The Delhi High Court Thursday sought response of the Centre, Google, Twitter and two media houses on a man's plea seeking removal of certain articles from the Internet relating to his conviction in a fraud and blackmailing case abroad, on the grounds that he has a right to privacy.
Justice Rekha Palli issued notices and sought replies from the information as well as communications ministries, Google LLC, Twitter and the two media houses on the petition and fixed the matter for December 13, when other similar pleas are also listed.
The man said he was convicted by a Leicester Crown Court in a fraud and blackmailing case and was sentenced to nine years imprisonment and after serving the sentence, he was deported to India in July this year, when he came to know about the articles relating to his 2015 conviction that were accessible on Internet.
He claimed that the articles have adversely affected the lives of his children during his trial and incarceration and they were still accessible through search engines on the Internet and continue to torment them in their day-to-day social life.
Advocate Rajesh Rai, appearing for the man, prayed that the articles be removed as they had "half truths" and were "tarnishing" his image.
The Centre was represented through standing counsel Manish Mohan.
Advocate Mamta Jha, representing Google, submitted that the articles referred to in the petition were judicial orders and the action taken by the authorities in the matter, and it was not the case of any individual uploading or posting such articles on Internet.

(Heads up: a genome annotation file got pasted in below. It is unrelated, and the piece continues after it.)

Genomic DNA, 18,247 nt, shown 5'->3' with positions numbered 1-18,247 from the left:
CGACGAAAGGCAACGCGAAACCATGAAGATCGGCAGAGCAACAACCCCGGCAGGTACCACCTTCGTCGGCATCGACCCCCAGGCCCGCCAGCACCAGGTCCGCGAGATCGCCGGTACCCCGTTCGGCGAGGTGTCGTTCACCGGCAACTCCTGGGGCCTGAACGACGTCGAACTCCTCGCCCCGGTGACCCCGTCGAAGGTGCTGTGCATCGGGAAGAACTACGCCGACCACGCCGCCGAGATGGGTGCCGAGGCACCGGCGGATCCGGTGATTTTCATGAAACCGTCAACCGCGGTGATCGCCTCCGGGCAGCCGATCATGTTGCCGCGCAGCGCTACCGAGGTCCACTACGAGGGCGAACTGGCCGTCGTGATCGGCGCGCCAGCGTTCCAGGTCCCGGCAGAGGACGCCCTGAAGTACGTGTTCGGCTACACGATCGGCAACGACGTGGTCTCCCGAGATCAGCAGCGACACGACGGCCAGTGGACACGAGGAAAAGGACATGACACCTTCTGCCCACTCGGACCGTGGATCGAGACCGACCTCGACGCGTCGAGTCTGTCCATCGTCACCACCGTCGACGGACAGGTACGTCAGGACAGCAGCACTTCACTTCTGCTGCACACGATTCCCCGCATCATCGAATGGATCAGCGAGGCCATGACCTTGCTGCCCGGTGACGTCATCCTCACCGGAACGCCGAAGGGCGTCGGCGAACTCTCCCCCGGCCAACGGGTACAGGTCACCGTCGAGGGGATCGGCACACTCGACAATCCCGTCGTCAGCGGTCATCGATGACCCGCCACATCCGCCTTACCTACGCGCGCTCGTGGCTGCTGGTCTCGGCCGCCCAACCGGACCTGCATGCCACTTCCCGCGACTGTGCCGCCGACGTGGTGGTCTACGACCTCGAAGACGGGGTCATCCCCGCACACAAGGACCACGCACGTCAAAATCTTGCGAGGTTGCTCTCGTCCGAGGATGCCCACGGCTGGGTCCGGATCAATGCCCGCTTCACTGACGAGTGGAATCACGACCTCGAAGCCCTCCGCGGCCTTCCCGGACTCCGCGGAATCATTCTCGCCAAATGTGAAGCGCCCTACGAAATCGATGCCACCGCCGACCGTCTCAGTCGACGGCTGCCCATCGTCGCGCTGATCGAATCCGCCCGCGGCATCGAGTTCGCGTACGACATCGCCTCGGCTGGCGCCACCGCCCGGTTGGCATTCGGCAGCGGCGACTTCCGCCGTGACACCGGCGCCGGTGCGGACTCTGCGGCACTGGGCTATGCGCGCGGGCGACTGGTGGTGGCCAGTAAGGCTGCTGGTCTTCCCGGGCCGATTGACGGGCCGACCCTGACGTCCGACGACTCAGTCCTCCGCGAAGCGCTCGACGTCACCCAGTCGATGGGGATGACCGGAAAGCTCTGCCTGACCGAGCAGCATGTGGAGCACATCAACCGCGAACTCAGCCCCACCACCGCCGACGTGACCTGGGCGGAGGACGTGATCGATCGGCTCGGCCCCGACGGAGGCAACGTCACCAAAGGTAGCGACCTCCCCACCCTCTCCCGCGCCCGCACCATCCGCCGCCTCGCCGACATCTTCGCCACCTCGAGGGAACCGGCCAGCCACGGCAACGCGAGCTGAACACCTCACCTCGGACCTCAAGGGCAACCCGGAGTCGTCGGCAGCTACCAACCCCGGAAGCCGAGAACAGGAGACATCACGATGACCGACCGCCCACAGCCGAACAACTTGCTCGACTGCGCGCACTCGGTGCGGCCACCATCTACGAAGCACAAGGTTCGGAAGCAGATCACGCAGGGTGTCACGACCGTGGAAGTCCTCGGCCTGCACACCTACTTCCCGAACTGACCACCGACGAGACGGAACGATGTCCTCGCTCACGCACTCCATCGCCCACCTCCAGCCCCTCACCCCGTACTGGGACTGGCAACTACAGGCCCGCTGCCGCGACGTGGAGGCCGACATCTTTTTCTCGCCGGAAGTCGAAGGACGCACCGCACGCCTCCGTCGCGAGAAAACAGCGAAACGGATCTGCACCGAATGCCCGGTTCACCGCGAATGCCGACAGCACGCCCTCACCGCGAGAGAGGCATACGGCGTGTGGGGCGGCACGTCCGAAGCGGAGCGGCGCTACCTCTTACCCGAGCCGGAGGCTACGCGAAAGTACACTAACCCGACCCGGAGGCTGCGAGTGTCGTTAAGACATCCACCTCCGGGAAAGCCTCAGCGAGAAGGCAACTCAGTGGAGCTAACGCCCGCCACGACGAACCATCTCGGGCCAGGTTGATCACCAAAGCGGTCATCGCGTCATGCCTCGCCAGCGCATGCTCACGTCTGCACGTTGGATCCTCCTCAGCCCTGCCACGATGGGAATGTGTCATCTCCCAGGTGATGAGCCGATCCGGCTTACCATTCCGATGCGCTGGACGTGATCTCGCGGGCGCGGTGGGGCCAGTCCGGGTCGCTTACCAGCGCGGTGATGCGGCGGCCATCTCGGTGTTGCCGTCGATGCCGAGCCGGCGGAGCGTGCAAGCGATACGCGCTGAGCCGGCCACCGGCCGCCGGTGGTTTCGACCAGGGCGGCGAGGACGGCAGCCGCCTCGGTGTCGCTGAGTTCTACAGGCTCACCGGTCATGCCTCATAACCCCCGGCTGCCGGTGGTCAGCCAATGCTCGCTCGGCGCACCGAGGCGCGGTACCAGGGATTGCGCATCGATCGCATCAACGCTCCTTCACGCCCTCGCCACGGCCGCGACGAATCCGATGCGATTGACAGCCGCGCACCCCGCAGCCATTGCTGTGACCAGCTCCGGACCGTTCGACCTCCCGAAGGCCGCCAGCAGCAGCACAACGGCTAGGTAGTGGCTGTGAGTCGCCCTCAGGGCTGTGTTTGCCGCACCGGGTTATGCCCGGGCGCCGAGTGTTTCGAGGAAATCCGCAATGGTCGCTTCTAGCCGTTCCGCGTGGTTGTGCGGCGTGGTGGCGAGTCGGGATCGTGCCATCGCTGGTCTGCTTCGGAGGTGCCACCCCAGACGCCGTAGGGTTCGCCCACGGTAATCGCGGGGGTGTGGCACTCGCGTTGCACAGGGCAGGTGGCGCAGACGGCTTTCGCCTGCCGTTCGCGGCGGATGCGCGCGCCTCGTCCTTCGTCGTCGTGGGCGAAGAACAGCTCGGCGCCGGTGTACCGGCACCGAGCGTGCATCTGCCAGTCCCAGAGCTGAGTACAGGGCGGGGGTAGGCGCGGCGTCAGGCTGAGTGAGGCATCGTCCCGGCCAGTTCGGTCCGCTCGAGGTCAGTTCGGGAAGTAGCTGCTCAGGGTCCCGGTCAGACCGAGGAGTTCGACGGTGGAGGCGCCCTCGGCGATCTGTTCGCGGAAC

The petition said Article 20 of the Constitution protects a person from prosecution and punishment for the same offence more than once and this protection was of no avail against the exposure to torment that can be inflicted on a person who has undergone the sentence imposed by law in the social life of the person and his family.
"The provisions of Article 21 have been interpreted by the Apex Court to include right to privacy of a citizen. In jurisdictions abroad law recognise the right to reform and the right to be forgotten after a person has undergone a sentence for a crime in appropriate circumstances. There is no corresponding law in India as of date. The right to privacy is however broad enough to consider such cases appropriately," it said.
The plea said it was a fact that the petitioner has committed fraud, still after undergoing the sentence, his past was haunting him as anyone can check the background with just a click the "half-truth" and that this discourages the person from living a reformed life peacefully.
It said that even after undergoing sentence for nine years and paying a hefty fine he was still being humiliated by the half-truth articles published on websites by the publishers -- that is, media houses -- and various foreign websites which can be accessed through Google.